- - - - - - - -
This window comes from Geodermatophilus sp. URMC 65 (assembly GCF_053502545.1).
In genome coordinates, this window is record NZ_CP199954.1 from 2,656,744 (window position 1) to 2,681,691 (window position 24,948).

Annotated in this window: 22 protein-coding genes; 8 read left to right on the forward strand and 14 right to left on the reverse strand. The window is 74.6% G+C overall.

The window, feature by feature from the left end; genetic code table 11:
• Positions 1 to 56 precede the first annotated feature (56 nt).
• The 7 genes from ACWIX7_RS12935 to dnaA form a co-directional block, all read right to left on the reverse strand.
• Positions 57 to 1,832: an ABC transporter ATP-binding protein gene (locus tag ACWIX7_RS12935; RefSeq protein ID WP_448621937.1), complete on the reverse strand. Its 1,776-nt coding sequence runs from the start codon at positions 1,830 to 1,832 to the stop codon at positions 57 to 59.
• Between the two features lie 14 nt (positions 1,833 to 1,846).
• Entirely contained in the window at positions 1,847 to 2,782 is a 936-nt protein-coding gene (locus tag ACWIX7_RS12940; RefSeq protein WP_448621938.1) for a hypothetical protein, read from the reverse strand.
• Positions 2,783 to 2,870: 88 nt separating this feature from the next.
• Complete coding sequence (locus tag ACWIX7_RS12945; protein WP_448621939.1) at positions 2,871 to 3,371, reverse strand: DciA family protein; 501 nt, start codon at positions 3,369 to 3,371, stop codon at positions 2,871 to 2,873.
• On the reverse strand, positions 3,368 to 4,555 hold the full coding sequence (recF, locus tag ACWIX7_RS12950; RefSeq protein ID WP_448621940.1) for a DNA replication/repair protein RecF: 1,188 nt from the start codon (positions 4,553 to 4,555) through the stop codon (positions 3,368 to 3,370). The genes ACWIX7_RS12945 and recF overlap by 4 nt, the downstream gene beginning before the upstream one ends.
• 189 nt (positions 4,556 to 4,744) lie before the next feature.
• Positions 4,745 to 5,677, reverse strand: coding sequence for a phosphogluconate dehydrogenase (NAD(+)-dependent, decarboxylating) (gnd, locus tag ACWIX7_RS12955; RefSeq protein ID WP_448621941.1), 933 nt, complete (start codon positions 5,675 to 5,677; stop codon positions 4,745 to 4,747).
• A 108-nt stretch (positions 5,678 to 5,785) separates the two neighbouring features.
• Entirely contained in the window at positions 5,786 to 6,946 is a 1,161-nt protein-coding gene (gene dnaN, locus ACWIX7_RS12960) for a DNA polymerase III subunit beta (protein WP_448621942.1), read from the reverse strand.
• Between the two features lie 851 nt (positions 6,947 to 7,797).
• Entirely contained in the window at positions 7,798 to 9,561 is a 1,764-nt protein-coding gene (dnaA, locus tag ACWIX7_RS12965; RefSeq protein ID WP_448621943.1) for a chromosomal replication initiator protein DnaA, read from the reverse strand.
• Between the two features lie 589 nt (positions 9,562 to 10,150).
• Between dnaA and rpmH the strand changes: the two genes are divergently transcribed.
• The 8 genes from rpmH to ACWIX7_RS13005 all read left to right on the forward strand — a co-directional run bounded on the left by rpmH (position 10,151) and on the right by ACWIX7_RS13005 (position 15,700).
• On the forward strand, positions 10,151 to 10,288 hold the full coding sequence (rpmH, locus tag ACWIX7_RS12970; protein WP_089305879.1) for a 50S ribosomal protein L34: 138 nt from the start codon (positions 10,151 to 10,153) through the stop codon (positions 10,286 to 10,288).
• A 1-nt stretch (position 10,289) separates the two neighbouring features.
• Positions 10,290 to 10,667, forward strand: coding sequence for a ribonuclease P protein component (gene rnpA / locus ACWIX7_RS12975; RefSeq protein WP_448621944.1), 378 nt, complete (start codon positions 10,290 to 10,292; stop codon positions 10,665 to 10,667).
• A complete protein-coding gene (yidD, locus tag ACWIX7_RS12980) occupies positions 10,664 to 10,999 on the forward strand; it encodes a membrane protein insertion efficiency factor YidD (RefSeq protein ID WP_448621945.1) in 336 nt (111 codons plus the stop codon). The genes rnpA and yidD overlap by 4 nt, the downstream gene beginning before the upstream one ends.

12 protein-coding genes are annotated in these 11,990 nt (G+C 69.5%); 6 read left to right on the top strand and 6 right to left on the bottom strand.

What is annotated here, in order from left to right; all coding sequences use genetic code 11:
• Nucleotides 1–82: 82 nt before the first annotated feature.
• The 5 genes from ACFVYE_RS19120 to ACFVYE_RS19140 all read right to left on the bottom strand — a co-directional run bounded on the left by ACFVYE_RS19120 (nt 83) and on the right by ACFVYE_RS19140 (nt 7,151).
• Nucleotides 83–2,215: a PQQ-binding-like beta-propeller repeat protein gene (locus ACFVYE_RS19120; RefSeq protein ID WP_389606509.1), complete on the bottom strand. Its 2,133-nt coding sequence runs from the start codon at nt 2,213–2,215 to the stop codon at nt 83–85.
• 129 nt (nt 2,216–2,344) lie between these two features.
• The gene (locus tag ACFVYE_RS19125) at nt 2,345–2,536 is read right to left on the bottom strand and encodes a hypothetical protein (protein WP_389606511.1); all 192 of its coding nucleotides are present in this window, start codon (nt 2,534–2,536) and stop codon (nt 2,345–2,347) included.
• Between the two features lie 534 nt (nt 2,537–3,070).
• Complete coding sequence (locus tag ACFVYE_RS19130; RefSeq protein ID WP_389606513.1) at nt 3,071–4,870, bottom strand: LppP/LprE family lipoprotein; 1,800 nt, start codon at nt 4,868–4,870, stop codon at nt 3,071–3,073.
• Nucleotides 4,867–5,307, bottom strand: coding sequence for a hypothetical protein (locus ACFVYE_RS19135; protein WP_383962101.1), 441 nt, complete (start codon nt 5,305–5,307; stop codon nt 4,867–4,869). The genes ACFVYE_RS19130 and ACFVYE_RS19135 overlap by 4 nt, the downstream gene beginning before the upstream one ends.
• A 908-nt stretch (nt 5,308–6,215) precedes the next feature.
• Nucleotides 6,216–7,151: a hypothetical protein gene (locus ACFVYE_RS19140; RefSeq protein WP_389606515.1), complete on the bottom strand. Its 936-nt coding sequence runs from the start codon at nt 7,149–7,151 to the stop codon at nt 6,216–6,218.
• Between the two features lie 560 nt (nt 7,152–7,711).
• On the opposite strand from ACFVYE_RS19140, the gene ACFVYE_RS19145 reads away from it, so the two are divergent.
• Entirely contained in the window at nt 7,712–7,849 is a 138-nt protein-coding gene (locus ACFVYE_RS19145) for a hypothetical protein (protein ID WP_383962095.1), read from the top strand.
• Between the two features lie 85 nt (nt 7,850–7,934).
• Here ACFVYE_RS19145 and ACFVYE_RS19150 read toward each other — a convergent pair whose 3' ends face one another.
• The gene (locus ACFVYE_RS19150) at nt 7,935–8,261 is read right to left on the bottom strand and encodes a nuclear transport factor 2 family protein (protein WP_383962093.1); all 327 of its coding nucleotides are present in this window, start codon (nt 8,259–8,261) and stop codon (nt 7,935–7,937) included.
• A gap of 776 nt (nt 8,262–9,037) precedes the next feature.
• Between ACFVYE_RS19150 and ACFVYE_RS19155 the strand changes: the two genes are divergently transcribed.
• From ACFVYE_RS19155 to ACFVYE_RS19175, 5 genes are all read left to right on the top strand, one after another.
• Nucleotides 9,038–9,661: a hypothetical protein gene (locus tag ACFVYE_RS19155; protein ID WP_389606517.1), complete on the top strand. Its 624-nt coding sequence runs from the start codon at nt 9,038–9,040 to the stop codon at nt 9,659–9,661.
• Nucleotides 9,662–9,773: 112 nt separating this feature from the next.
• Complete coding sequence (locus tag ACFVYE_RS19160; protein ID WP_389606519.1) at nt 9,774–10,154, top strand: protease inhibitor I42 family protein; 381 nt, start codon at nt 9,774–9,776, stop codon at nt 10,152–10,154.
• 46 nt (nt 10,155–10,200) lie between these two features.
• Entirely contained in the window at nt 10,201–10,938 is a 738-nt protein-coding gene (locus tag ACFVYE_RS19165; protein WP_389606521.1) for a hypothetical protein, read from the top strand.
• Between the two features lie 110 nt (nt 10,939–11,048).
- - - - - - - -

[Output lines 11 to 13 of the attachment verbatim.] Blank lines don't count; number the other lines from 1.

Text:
• Complete coding sequence (locus tag ACWIX7_RS12945; protein WP_448621939.1) at positions 2,871 to 3,371, reverse strand: DciA family protein; 501 nt, start codon at positions 3,369 to 3,371, stop codon at positions 2,871 to 2,873.
• On the reverse strand, positions 3,368 to 4,555 hold the full coding sequence (recF, locus tag ACWIX7_RS12950; RefSeq protein ID WP_448621940.1) for a DNA replication/repair protein RecF: 1,188 nt from the start codon (positions 4,553 to 4,555) through the stop codon (positions 3,368 to 3,370). The genes ACWIX7_RS12945 and recF overlap by 4 nt, the downstream gene beginning before the upstream one ends.
• 189 nt (positions 4,556 to 4,744) lie before the next feature.